If the interviewers told the person on the phone that this was in any way related to Daily Kos, 75% of them would have hung up. At the same time, I think there would be a significant number of big fans of Daily Kos that would have identified themselves as Republicans just to give outrageous answers.

75% of real Republicans would have hung up after the second question about Obama's citizenship. It is a dead giveaway about where the poll is headed and what they are trying to accomplish.

By the time you get down to 5th question it is so obvious to anyone except complete morons what this poll is trying to do. Say what you will but most Republicans are not complete morons.

This is possibly the most ridiculous poll I have seen yet. It is designed to eliminate all respondents except for the most extreme fringe of people who claim they are part of a political party. Plus it was commissioned and published by Daily Kos.

The left wing hate-sites will eat this up. Olberman and Maddow are probably salivating and covering the camera with spittle. People with a bit of reason see this for what it is - a publicity stunt.

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Ken Sandale:

I think some of the posters here are so skeptical of how extreme the Republicans have become because the Republicans they personally know are not that way. But that is not a random sample. Extremists do not tend to be friends with non-extremists. If you read internet political message boards or listen to talk radio, almost all the Republicans hold most of the extreme positions in the poll, although granted that is not a random sample either.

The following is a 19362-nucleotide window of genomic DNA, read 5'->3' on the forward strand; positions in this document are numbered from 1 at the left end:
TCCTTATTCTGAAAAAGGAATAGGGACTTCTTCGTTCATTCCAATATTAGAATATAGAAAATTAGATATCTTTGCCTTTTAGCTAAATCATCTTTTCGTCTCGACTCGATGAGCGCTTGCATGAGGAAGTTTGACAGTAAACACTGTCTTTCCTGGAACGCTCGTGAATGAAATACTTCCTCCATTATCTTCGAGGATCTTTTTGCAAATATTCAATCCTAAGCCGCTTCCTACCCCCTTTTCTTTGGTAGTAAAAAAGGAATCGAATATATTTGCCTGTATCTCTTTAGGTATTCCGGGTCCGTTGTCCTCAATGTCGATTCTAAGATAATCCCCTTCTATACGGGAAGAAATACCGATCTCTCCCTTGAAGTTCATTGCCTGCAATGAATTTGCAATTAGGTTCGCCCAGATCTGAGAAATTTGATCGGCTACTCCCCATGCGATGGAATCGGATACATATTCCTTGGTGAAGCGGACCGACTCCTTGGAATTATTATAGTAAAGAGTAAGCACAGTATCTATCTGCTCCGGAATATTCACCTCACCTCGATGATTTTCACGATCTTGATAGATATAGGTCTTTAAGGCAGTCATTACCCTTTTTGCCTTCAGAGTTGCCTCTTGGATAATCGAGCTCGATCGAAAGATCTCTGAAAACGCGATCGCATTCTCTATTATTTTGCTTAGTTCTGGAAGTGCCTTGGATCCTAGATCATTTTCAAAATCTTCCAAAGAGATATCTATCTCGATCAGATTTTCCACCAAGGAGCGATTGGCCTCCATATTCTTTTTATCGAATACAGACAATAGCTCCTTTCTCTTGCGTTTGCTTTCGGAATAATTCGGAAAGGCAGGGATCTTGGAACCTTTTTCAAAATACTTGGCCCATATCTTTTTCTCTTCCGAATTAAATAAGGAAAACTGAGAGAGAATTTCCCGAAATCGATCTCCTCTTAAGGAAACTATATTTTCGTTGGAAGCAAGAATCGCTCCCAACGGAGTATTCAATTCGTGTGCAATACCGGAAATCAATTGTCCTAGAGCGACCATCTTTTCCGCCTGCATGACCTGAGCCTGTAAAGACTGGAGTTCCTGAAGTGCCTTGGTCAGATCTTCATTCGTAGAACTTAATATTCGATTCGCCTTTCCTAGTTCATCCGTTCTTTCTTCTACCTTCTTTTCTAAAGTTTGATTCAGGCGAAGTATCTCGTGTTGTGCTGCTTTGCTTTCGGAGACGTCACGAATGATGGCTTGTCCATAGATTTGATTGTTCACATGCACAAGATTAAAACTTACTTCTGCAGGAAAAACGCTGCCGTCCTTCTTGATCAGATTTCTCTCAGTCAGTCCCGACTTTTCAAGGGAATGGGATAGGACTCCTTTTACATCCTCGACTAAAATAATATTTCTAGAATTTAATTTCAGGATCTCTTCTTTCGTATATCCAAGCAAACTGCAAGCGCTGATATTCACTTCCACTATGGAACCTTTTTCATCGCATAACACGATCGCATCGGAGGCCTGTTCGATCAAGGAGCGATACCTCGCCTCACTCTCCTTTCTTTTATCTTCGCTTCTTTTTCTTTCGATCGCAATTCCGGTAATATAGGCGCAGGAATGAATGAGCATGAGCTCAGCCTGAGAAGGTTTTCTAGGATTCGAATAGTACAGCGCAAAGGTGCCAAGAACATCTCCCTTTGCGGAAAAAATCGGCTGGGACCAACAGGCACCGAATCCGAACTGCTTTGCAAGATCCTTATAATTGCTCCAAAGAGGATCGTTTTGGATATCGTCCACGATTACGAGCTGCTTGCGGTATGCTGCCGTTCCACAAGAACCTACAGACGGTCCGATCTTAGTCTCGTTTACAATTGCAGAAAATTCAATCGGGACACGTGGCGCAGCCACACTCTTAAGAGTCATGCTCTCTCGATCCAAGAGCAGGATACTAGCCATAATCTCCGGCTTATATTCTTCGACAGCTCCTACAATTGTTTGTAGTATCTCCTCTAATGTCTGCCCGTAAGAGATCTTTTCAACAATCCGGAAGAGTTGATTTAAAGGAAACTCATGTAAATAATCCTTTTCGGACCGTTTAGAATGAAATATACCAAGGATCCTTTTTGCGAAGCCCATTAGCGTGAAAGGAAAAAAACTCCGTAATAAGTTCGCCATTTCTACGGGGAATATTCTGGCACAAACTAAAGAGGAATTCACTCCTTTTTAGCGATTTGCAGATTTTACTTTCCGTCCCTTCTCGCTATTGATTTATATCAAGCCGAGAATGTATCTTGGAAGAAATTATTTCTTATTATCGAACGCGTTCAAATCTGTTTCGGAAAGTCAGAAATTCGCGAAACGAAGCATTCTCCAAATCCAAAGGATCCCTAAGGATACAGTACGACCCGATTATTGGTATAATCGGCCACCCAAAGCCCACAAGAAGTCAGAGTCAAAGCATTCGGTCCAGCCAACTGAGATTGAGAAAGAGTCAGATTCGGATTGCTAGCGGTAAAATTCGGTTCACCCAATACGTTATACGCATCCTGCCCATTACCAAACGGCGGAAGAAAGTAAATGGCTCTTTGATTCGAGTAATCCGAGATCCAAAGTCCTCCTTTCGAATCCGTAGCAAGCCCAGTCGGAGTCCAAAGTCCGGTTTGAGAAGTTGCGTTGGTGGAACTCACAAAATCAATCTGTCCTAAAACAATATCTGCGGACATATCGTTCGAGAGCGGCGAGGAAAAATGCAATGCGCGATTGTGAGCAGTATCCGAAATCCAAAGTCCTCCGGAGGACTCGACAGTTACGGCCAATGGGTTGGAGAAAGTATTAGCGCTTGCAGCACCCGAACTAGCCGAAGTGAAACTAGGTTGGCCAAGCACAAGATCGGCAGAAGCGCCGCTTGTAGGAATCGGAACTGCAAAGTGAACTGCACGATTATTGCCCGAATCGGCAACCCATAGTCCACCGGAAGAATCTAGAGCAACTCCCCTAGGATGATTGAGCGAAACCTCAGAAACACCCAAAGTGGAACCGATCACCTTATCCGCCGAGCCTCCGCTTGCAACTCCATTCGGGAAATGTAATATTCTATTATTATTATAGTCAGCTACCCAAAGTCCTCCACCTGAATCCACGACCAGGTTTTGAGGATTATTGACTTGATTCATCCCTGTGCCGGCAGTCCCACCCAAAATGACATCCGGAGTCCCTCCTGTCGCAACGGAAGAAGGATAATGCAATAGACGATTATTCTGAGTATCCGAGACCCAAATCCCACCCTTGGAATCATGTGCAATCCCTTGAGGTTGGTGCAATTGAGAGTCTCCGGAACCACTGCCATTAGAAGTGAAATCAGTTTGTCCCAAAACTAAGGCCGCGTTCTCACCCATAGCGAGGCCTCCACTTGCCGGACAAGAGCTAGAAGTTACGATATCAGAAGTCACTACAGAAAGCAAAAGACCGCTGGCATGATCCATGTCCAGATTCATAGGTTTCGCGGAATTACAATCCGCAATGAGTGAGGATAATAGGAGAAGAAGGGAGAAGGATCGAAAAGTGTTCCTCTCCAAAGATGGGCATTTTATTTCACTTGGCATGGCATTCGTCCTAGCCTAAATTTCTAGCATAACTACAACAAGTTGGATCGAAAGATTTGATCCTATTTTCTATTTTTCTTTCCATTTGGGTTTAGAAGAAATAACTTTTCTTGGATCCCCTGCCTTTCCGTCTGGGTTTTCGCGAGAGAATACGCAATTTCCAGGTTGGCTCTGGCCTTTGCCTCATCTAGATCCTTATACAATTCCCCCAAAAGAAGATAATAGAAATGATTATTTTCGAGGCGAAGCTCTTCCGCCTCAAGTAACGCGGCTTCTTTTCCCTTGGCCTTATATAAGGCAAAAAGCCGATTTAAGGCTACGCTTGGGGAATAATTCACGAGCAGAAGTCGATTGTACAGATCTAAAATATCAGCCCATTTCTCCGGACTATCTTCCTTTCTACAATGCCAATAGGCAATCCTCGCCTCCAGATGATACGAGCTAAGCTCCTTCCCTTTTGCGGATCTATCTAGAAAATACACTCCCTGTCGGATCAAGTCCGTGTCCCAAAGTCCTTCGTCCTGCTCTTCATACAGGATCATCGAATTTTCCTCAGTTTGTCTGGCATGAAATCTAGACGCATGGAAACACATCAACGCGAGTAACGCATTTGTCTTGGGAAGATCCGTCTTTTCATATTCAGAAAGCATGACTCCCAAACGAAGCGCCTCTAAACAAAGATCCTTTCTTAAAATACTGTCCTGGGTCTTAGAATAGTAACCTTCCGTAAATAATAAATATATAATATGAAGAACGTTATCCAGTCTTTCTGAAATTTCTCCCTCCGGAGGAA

If I remember correctly there has been polling about Rush Limbaugh's popularity, and a large fraction of Republicans view him favorably. Limbaugh constantly preaches most of the extreme stuff, and so his popularity among Republicans is pretty strong evidence that most really do hold those views that many of the posters here cannot believe they really hold.

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JamesF:

On the other hand, just about all of the Republicans that I know, especially the Fox-watchers as opposed to the newspaper readers, believe this stuff without question.


In fact, many of them are walking around in a state of near panic due to the impending socialist takeover of the country and the resultant high taxes and re-education farms. I don't know where all of these "sane" Republicans have migrated to, but it sure ain't California. You try to point out how untrue and preposterous those extremist ideas are and you find they are residing in some kind of alternate place without facts or reason. And there is no bringing them back.

These findings from Research 2000 are consistent with polling by other outfits such as PPP who have asked similar questions in August and November:
Public Policy Polling: ACORN
and
Public Policy Polling: A deeper look at the birthers

There are links there to pdfs with the cross tabs. So you can try to discredit the results all you want, but they are consistent with other polling. All that energy expended railing about Daily Kos might be better spent trying to bring them back from the edge of their insanity.

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GARY WAGNER:

Sorry to burst your bubble, Ken, but my opinion is that some of the posters here are skeptical because Republicans have not "become" anything. The liberal media has gone even further in pushing out their idea of the stereotypical Republican. They are much more direct about it.

Then when you talk about Daily Kos, this is not even a liberal media site. It is nothing but pure hatred. I can't even get to the site through my employers webwasher proxy server because it is classified as a hate site.

Referencing Limbaugh shows that you have bought into the image being presented by those who hate him rather than Limbaugh himself. I don't listen to him because he is boring and repetitive. But I know that what he says and what the liberals say he says are two different things. He makes outrageous remarks but if you label them as hateful then what do you say about what comes out of Olberman, Maddow, Daily Kos, or Huffington Post?